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A new study found lower rates of what’s known as “estrogen receptor-negative breast cancer” among women who ate high amounts of fruits and vegetables. “These tumors — which do not respond to circulating estrogen — account for 15 percent to 20 percent of breast cancers, and have a lower survival rate than other types of breast cancer.” [1]Harvard School of public health noted that in the past there have been attempts to prove that eating more fruits and vegetables would lower breast cancer risk but there was not enough data to prove this.

Current studies have been looking at the relationship between breast cancer and the effect of exercise, weight gain or loss, and diet on breast cancer risk. Scientists are also exploring how common gene variations may affect breast cancer risk. Each gene variant has only a modest effect in risk (10 to 20%), but when taken together they may potentially have a large impact.[2] Other risk factors include; a person’s age or race. The environment can be another factor. Other risks are related to a person’s personal behaviors, such as smoking, drinking, and diet. “Some factors influence risk more than others, and your risk for breast cancer can change over time, due to factors such as aging or lifestyle.” Men can develop breast cancer, but this disease is much more common among women than men.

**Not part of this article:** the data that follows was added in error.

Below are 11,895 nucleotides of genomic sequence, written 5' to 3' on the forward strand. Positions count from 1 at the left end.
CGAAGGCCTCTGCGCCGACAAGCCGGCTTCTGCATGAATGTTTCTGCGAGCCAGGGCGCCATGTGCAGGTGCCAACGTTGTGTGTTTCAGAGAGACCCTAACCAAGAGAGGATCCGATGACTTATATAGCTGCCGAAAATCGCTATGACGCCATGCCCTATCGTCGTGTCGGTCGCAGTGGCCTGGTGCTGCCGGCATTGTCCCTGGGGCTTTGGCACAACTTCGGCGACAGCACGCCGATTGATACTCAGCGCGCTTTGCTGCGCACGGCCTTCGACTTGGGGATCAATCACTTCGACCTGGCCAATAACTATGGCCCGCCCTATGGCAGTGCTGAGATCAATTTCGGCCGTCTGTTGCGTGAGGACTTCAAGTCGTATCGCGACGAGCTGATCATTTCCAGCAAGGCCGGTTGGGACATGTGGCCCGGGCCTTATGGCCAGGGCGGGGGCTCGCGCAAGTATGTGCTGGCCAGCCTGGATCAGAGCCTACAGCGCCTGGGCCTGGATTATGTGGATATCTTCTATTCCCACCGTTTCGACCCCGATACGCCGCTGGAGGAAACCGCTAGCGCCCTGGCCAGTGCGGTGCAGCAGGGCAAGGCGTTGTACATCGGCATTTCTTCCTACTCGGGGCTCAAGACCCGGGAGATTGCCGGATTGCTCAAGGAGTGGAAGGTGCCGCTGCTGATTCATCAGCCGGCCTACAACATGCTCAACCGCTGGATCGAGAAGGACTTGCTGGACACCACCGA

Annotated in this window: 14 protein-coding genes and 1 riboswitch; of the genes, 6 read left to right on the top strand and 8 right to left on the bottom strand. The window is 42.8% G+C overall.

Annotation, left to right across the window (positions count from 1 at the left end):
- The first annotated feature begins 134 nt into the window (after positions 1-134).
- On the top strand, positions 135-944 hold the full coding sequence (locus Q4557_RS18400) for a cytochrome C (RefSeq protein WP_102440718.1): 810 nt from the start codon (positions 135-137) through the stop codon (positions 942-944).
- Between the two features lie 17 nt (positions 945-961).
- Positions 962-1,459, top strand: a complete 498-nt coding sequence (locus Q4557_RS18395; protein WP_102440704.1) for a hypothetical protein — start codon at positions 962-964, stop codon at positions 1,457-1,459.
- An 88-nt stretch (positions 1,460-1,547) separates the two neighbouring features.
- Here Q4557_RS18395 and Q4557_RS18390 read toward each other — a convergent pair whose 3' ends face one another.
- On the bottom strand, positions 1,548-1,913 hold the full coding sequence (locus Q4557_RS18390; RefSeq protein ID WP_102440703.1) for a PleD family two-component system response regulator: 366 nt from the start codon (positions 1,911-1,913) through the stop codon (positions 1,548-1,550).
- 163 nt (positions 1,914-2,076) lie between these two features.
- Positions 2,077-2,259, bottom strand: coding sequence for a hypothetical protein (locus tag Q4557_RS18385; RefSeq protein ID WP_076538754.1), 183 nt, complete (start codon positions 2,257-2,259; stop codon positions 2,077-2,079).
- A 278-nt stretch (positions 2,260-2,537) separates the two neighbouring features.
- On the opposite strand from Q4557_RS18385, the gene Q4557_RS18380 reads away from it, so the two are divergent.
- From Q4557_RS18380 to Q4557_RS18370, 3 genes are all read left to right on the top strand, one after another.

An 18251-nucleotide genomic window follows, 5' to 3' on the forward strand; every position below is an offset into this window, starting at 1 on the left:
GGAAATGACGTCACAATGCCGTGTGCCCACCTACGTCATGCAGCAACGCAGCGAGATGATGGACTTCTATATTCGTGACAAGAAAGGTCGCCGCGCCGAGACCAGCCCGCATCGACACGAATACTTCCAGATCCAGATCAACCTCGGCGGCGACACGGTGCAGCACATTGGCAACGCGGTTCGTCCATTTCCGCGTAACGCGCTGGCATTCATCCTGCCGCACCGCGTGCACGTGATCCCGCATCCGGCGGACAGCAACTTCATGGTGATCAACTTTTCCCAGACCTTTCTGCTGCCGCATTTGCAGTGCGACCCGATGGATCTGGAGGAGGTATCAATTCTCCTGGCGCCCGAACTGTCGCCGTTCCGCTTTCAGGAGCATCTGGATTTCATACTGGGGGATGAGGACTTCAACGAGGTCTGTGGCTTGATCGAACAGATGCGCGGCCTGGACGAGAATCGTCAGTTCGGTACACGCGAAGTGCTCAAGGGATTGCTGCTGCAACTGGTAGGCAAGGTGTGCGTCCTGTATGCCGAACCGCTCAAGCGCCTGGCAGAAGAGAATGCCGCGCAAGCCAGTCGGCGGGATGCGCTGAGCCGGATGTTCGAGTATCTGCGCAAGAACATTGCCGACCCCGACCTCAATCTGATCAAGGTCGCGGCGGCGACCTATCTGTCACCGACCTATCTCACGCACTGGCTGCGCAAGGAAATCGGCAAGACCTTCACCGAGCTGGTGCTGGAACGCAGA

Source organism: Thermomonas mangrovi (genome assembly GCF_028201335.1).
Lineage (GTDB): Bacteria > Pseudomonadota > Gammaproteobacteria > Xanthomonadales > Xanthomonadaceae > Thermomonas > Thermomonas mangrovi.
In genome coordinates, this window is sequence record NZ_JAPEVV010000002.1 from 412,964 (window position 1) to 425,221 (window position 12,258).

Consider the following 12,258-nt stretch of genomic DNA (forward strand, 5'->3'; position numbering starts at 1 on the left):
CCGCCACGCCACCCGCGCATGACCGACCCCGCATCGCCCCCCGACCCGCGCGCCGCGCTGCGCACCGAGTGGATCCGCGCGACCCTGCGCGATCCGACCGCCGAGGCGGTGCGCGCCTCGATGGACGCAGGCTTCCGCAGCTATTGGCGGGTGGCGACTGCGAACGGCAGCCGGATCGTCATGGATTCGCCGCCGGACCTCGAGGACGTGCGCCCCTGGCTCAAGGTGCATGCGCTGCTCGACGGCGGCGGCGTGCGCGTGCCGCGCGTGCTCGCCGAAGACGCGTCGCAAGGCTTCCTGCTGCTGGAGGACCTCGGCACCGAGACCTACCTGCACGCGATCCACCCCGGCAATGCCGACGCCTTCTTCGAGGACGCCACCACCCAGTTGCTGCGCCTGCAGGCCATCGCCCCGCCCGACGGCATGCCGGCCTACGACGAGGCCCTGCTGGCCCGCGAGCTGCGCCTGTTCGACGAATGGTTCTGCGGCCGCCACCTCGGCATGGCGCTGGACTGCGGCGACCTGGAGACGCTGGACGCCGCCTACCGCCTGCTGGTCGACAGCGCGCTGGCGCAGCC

There are many subtypes of breast cancer including estrogen receptor-negative (ER-) breast cancer, and ER positive (ER+) tumors and each may have distinct etiologies. ER- tumors, which have lower survival rates and are less dependent on estrogen levels than ER+ tumors, account for only 15-20% of breast cancers. Seungyoun Jung, Sc.D., at the Channing Division of Network Medicine, Brigham and Women’s Hospital, and colleagues analyzed data from 20 cohort studies of women who were followed for a maximum of 11-20 years. The researchers found that total fruit and vegetable intake was statistically significantly linked to a lower risk of ER- breast cancer, but not with risk of overall breast cancer or risk of ER+ breast tumors. The results showed that the lower risk was mostly associated with higher vegetable consumption.

[1] Higher Fruit, Veggie Intake Tied to a Lower Risk of a tough to treat Breast Cancer, Friday Jan. 25th, 2013 Health Day News. http://consumer.healthday.com/Article.asp?AID=672851

[2] American Cancer Society,” What’s new in breast cancer research.” http://www.cancer.org/cancer/breastcancer/detailedguide/breast-cancer-new-research

3. Ibid